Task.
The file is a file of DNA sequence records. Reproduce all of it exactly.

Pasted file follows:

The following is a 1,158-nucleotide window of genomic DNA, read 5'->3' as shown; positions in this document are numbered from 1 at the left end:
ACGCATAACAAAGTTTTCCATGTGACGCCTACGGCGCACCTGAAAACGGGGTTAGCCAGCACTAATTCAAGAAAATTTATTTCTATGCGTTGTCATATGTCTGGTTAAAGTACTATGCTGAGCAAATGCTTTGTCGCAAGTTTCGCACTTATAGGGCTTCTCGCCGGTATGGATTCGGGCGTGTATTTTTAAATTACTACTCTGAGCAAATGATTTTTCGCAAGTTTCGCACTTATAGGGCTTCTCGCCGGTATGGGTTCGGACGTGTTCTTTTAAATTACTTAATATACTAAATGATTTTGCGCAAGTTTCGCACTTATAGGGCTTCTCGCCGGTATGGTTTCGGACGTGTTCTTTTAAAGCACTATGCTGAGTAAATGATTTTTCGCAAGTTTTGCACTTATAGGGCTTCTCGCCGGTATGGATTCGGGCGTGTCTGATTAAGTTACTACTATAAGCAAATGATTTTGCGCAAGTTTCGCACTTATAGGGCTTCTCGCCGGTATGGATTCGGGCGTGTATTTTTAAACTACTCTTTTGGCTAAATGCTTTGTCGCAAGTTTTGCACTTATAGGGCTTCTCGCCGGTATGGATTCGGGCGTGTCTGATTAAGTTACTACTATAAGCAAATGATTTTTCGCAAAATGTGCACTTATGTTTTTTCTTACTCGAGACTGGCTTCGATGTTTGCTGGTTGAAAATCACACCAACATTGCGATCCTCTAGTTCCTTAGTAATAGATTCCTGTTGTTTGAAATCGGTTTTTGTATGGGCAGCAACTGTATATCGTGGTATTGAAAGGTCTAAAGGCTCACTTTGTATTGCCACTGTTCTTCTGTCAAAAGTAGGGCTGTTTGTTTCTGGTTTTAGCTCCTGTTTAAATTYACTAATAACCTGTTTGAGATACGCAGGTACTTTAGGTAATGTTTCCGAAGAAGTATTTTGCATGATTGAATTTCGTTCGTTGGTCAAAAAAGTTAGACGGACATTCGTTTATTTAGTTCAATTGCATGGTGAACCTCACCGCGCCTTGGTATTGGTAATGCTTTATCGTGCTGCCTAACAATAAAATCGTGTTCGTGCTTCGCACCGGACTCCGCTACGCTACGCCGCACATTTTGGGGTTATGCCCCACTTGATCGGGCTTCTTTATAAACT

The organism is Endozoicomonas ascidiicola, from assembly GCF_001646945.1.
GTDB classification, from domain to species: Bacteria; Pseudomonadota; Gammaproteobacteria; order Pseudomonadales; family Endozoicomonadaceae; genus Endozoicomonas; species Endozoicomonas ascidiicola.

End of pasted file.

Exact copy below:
The following is a 1,158-nucleotide window of genomic DNA, read 5'->3' as shown; positions in this document are numbered from 1 at the left end:
ACGCATAACAAAGTTTTCCATGTGACGCCTACGGCGCACCTGAAAACGGGGTTAGCCAGCACTAATTCAAGAAAATTTATTTCTATGCGTTGTCATATGTCTGGTTAAAGTACTATGCTGAGCAAATGCTTTGTCGCAAGTTTCGCACTTATAGGGCTTCTCGCCGGTATGGATTCGGGCGTGTATTTTTAAATTACTACTCTGAGCAAATGATTTTTCGCAAGTTTCGCACTTATAGGGCTTCTCGCCGGTATGGGTTCGGACGTGTTCTTTTAAATTACTTAATATACTAAATGATTTTGCGCAAGTTTCGCACTTATAGGGCTTCTCGCCGGTATGGTTTCGGACGTGTTCTTTTAAAGCACTATGCTGAGTAAATGATTTTTCGCAAGTTTTGCACTTATAGGGCTTCTCGCCGGTATGGATTCGGGCGTGTCTGATTAAGTTACTACTATAAGCAAATGATTTTGCGCAAGTTTCGCACTTATAGGGCTTCTCGCCGGTATGGATTCGGGCGTGTATTTTTAAACTACTCTTTTGGCTAAATGCTTTGTCGCAAGTTTTGCACTTATAGGGCTTCTCGCCGGTATGGATTCGGGCGTGTCTGATTAAGTTACTACTATAAGCAAATGATTTTTCGCAAAATGTGCACTTATGTTTTTTCTTACTCGAGACTGGCTTCGATGTTTGCTGGTTGAAAATCACACCAACATTGCGATCCTCTAGTTCCTTAGTAATAGATTCCTGTTGTTTGAAATCGGTTTTTGTATGGGCAGCAACTGTATATCGTGGTATTGAAAGGTCTAAAGGCTCACTTTGTATTGCCACTGTTCTTCTGTCAAAAGTAGGGCTGTTTGTTTCTGGTTTTAGCTCCTGTTTAAATTYACTAATAACCTGTTTGAGATACGCAGGTACTTTAGGTAATGTTTCCGAAGAAGTATTTTGCATGATTGAATTTCGTTCGTTGGTCAAAAAAGTTAGACGGACATTCGTTTATTTAGTTCAATTGCATGGTGAACCTCACCGCGCCTTGGTATTGGTAATGCTTTATCGTGCTGCCTAACAATAAAATCGTGTTCGTGCTTCGCACCGGACTCCGCTACGCTACGCCGCACATTTTGGGGTTATGCCCCACTTGATCGGGCTTCTTTATAAACT

The organism is Endozoicomonas ascidiicola, from assembly GCF_001646945.1.
GTDB classification, from domain to species: Bacteria; Pseudomonadota; Gammaproteobacteria; order Pseudomonadales; family Endozoicomonadaceae; genus Endozoicomonas; species Endozoicomonas ascidiicola.